Homesick App - Setting Up a CoffeeScript-written Node.js Project

This is part of an ongoing series of posts about Homesick, my bachelor project.

The server side is hosted here.

This is a great opportunity for me to learn both Node.js and get acquainted with server-side programming.

Having said that, I realize that using Node.js might be overkill for something that could be solved with a more low-level approach, but I want to learn Node.js, simple as that!

In order to install Node, you can either download an installer from their website or install it using your favorite package manager. Myself, I used Homebrew on OS X with the command $ brew install node.

I also opted for writing CoffeeScript because I find it a lot of fun! If you don’t know what CoffeeScript is, it’s a language that compiles into JavaScript. Be sure to try it out here!. You can use the NPM (Node Package Manager) that comes bundled with Node to install CoffeeScript using the command $ npm install coffee-script.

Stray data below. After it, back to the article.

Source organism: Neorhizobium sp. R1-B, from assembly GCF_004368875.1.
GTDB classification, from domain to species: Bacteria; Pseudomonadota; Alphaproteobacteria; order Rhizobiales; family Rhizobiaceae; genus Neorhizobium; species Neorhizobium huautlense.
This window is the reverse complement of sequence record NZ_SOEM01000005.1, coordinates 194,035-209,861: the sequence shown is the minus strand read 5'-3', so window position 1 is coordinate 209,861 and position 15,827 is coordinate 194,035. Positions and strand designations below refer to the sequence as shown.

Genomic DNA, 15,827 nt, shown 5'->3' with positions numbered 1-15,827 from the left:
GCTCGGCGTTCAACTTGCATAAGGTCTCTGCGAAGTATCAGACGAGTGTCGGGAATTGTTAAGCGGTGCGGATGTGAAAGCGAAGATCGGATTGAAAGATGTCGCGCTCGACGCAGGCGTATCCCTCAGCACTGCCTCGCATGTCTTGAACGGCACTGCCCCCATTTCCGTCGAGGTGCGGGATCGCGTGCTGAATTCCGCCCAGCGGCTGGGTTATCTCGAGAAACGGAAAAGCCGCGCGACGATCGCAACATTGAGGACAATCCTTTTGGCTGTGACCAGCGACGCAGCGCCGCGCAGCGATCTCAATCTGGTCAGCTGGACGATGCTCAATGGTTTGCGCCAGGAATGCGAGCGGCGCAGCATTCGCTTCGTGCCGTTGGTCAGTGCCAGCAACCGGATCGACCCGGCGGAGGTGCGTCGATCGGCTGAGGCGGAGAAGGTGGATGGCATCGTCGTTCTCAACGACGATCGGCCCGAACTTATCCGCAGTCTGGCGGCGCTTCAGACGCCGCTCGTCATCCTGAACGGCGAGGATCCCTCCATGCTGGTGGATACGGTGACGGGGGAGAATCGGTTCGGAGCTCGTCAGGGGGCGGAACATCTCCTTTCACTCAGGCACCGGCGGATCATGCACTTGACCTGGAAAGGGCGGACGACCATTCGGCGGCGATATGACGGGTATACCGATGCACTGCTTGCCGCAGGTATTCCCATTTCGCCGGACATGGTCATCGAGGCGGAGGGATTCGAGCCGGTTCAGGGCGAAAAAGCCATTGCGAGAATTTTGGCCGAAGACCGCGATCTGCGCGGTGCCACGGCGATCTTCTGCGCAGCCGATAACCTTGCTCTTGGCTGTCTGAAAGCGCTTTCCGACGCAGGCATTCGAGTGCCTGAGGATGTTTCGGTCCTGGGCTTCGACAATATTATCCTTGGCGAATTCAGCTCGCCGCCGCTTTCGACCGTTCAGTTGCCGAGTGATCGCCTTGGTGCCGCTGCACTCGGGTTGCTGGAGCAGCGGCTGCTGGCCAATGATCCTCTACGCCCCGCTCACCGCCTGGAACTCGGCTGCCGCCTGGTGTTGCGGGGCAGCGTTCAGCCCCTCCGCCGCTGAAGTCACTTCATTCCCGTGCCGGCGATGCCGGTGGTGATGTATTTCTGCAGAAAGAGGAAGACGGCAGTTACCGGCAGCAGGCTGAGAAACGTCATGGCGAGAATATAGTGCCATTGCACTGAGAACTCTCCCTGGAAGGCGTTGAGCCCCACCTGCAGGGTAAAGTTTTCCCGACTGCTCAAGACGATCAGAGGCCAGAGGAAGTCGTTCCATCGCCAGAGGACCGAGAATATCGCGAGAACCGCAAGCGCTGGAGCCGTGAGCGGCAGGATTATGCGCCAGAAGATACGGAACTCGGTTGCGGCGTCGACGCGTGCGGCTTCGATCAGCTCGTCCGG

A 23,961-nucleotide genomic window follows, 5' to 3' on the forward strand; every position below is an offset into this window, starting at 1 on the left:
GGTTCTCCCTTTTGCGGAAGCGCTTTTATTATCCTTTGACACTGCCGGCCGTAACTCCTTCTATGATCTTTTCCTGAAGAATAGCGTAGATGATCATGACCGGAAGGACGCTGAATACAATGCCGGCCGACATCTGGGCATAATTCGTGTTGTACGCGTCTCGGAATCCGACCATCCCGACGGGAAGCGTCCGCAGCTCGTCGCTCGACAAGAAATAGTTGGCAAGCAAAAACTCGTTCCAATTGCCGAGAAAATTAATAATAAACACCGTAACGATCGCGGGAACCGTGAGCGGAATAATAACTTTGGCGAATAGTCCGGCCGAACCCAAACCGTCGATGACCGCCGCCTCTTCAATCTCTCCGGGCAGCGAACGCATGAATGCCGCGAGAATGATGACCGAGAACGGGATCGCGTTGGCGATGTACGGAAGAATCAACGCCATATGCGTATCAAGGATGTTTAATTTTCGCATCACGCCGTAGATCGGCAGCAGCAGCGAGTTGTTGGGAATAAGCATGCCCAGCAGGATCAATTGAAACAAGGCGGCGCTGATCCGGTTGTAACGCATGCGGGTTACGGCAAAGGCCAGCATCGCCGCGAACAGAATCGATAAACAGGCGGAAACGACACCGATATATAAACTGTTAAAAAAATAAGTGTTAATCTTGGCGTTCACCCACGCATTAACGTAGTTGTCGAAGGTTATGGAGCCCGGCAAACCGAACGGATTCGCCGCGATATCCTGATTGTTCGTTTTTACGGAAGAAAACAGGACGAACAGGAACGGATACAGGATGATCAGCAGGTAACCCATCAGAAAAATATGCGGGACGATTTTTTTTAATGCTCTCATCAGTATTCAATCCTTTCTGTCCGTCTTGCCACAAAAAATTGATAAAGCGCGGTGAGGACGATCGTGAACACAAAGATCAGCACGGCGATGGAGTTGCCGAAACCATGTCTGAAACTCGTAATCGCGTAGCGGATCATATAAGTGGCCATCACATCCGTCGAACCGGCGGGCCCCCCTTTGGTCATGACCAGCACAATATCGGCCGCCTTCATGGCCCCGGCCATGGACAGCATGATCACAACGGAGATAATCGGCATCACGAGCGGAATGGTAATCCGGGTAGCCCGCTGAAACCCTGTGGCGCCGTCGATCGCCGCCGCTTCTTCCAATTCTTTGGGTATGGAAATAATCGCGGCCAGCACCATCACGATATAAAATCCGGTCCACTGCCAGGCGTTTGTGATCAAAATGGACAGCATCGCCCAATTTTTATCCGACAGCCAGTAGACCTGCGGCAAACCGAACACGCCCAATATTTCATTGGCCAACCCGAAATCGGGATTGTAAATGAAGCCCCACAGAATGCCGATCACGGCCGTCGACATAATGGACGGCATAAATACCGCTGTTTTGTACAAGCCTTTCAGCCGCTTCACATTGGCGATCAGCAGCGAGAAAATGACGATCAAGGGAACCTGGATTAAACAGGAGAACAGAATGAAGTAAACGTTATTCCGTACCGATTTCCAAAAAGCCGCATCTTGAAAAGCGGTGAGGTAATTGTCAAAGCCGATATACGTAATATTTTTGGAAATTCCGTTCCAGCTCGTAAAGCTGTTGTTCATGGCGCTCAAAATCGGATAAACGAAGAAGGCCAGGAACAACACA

As a part of my toolchain, I’m personally a huge fan of rake for setting up tasks.

Here’s the tasks I have set up at the moment:

RakeFileSource
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task :coffee do
  puts 'CoffeeScript compiled!' if system 'coffee -c -o js coffee'
end

task :run => [:coffee] do
  puts 'Starting server'
  system 'node js/app.js'
end

Short and sweet. The first tasks just prints “CoffeeScript compiled!” if the command to compile is successful. The way the coffee command works is it looks at the .coffee files in the coffee folder, and compiles them into the js folder.

What the run task does is it requires the coffee task, that is, it makes sure that the task has been run, and then starts the server with the node command. This takes the compiled app JavaScript file and runs it.

If you’d like to get furher into rake, I highly recommend watching the rake talks by rake’s creator, the late Jim Weirich. Or really, any talks he gave. They’re all wonderful.